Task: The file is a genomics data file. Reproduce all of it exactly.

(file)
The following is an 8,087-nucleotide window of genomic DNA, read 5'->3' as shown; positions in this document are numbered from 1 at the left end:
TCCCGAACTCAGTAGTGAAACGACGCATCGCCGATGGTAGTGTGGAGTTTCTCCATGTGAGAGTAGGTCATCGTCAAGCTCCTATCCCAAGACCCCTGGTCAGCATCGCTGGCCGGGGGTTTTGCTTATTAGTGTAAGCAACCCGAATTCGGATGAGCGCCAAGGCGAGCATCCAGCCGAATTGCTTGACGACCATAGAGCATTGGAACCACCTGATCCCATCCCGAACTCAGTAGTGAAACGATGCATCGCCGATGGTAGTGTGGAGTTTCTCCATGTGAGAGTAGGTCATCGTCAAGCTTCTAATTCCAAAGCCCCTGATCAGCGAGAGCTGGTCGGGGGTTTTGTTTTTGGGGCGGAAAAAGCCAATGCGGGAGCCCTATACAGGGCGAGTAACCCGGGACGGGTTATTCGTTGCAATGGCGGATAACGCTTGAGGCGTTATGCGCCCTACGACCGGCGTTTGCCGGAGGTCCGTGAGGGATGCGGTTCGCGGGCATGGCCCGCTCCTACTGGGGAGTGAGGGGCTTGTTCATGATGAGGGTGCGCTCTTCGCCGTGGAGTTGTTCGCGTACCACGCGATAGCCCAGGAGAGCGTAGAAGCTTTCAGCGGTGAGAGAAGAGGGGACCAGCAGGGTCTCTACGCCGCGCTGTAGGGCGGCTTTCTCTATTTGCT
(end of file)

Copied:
The following is an 8,087-nucleotide window of genomic DNA, read 5'->3' as shown; positions in this document are numbered from 1 at the left end:
TCCCGAACTCAGTAGTGAAACGACGCATCGCCGATGGTAGTGTGGAGTTTCTCCATGTGAGAGTAGGTCATCGTCAAGCTCCTATCCCAAGACCCCTGGTCAGCATCGCTGGCCGGGGGTTTTGCTTATTAGTGTAAGCAACCCGAATTCGGATGAGCGCCAAGGCGAGCATCCAGCCGAATTGCTTGACGACCATAGAGCATTGGAACCACCTGATCCCATCCCGAACTCAGTAGTGAAACGATGCATCGCCGATGGTAGTGTGGAGTTTCTCCATGTGAGAGTAGGTCATCGTCAAGCTTCTAATTCCAAAGCCCCTGATCAGCGAGAGCTGGTCGGGGGTTTTGTTTTTGGGGCGGAAAAAGCCAATGCGGGAGCCCTATACAGGGCGAGTAACCCGGGACGGGTTATTCGTTGCAATGGCGGATAACGCTTGAGGCGTTATGCGCCCTACGACCGGCGTTTGCCGGAGGTCCGTGAGGGATGCGGTTCGCGGGCATGGCCCGCTCCTACTGGGGAGTGAGGGGCTTGTTCATGATGAGGGTGCGCTCTTCGCCGTGGAGTTGTTCGCGTACCACGCGATAGCCCAGGAGAGCGTAGAAGCTTTCAGCGGTGAGAGAAGAGGGGACCAGCAGGGTCTCTACGCCGCGCTGTAGGGCGGCTTTCTCTATTTGCT